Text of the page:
Aluminum and titanium dioxide have been rarely associated with a sarcoid-like reaction in lung tissue. Exposure to dust containing tungsten carbide, also known as “hard metal,” may produce giant cell interstitial pneumonitis. Cobalt is a constituent of tungsten carbide and is the likely etiologic agent of both the interstitial pneumonitis and the occupational asthma that may occur. The most common exposures to tungsten carbide occur in tool and dye, saw blade, and drill bit manufacture. Diamond polishing may also involve exposure to cobalt dust. In patients with interstitial lung disease, one should always inquire about exposure to metal fumes and/or dusts. Especially when sarcoidosis appears to be the diagnosis, one should always consider possible CBD.


Most of the inorganic dusts discussed thus far are associated with the production of either dust macules or interstitial fibrotic changes in the lung. Other inorganic and organic dusts (see categories in Table 311-1), along with some of the dusts previously discussed, are associated with chronic mucus hypersecretion (chronic bronchitis), with or without reduction of expiratory flow rates. Cigarette smoking is the major cause of these conditions, and any effort to attribute some component of the disease to occupational and environmental exposures must take cigarette smoking into account. Most studies suggest an additive effect of dust exposure and smoking. The pattern of the irritant dust effect is similar to that of cigarette smoking, suggesting that small airway inflammation may be the initial site of pathologic response in those cases and continued exposure may lead to chronic bronchitis and COPD.


Some of the specific diseases associated with organic dusts are discussed in detail in the chapters on asthma (Chap. 309) and hypersensitivity pneumonitis (Chap. 310). Many of these diseases are named for the specific setting in which they are found, e.g., farmer’s lung, malt worker’s disease, and mushroom worker’s disease. Often the temporal relation of symptoms to exposure furnishes the best evidence for the diagnosis. Three occupational exposures are singled out for discussion here because they affect the largest proportions of workers.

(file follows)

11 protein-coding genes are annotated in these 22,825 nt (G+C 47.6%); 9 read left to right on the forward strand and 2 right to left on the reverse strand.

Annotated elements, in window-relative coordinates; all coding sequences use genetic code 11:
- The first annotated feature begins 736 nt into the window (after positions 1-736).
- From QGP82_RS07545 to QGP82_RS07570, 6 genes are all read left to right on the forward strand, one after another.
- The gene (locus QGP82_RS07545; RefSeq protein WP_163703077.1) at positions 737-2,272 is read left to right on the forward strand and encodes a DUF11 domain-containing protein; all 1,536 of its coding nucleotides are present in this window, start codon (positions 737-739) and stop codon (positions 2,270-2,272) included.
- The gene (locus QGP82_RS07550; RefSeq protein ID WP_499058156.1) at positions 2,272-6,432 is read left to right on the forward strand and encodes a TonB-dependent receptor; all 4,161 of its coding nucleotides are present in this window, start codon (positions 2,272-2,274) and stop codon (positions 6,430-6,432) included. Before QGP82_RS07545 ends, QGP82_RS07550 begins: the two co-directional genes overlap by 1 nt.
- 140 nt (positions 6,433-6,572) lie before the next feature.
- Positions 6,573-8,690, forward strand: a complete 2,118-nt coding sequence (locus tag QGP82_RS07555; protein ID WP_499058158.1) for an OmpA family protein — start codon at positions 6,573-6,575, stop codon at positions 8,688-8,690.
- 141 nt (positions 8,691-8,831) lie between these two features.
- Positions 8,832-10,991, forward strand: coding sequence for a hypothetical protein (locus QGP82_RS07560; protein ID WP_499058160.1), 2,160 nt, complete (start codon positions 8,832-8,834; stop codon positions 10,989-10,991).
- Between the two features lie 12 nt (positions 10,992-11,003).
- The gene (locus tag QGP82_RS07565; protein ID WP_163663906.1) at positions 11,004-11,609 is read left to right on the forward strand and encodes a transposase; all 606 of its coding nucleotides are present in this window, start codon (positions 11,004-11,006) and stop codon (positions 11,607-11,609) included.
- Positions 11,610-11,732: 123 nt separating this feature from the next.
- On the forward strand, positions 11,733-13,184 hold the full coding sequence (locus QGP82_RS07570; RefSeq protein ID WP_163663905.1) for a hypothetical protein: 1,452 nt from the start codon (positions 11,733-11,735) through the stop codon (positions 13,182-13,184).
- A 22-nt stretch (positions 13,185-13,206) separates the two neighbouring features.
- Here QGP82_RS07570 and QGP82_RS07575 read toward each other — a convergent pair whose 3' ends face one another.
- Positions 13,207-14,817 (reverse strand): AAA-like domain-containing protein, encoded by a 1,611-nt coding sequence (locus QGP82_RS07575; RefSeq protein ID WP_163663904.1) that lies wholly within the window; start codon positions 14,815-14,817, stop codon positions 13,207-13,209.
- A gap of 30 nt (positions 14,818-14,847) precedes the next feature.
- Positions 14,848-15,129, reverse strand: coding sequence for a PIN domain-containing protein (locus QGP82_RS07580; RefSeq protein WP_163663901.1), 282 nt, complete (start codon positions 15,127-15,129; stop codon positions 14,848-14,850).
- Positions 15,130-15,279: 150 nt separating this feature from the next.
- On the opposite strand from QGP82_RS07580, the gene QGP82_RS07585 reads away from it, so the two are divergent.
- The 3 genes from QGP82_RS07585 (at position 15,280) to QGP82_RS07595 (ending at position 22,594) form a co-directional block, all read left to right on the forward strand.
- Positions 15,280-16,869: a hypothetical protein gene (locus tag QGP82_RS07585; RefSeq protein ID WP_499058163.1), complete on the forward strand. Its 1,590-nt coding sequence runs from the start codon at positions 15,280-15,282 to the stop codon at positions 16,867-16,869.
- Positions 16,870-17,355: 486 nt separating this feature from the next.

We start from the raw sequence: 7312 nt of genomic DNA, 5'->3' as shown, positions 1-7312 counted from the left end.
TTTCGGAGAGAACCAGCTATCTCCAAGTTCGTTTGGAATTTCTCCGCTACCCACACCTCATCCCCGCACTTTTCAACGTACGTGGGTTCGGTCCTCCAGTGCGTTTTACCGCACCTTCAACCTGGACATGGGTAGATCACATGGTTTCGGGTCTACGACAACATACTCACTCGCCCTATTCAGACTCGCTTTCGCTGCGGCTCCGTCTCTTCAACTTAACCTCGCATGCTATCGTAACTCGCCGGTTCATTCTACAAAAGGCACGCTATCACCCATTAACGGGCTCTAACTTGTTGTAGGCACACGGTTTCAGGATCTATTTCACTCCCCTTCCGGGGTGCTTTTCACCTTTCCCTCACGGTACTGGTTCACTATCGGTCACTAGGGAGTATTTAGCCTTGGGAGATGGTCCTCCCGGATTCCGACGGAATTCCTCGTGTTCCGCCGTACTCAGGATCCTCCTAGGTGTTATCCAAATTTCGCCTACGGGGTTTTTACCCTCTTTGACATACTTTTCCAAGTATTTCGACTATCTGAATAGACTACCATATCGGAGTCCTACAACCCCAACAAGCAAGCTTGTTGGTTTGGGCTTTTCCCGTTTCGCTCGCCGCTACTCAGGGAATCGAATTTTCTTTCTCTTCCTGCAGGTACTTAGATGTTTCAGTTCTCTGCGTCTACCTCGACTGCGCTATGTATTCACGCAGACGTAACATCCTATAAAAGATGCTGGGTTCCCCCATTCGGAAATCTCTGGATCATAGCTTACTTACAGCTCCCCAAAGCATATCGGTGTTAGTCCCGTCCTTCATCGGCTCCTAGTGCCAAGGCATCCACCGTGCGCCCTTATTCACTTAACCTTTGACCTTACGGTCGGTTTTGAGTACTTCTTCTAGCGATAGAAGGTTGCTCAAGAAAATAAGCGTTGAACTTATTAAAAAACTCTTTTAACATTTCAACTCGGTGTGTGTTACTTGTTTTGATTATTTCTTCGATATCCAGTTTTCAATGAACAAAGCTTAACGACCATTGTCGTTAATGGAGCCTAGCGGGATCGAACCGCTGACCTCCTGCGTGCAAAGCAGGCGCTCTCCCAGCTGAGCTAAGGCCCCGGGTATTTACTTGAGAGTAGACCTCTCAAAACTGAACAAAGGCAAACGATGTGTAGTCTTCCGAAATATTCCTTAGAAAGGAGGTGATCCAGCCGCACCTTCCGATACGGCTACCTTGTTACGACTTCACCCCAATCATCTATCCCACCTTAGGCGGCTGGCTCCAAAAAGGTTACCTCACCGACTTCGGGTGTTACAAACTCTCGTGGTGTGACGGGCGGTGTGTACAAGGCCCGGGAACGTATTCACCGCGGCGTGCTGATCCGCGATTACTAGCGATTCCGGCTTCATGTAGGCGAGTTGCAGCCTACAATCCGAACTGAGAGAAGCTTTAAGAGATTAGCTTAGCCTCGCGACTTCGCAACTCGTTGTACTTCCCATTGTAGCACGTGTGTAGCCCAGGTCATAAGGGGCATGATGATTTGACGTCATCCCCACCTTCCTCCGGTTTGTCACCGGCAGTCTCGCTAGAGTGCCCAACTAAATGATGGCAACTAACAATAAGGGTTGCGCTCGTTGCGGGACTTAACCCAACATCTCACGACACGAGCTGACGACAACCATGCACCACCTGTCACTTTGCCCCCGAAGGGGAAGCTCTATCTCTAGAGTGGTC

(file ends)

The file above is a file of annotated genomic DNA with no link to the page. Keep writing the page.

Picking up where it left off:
Cotton Dust (Byssinosis)    Workers occupationally exposed to cotton dust (but also to flax, hemp, or jute dust) in the production of yarns for textiles and rope making are at risk for an asthma-like syndrome known as byssinosis. Exposure occurs throughout the manufacturing process but is most pronounced in the portions of the factory involved with the treatment of the cotton before spinning, i.e., blowing, mixing, and carding (straightening of fibers). The risk of byssinosis is associated with both cotton dust and endotoxin levels in the workplace environment.

Byssinosis is characterized clinically as occasional (early-stage) and then regular (late-stage) chest tightness toward the end of the first day of the workweek (“Monday chest tightness”). Exposed workers may show a significant drop in FEV1 over the course of a Monday workshift. Initially the symptoms do not recur on subsequent days of the week. However, in 10–25% of workers, the disease may be progressive, with chest tightness recurring or persisting throughout the workweek. After >10 years of exposure, workers with recurrent symptoms are more likely to have an obstructive pattern on pulmonary function testing. The highest grades of impairment generally are seen in smokers.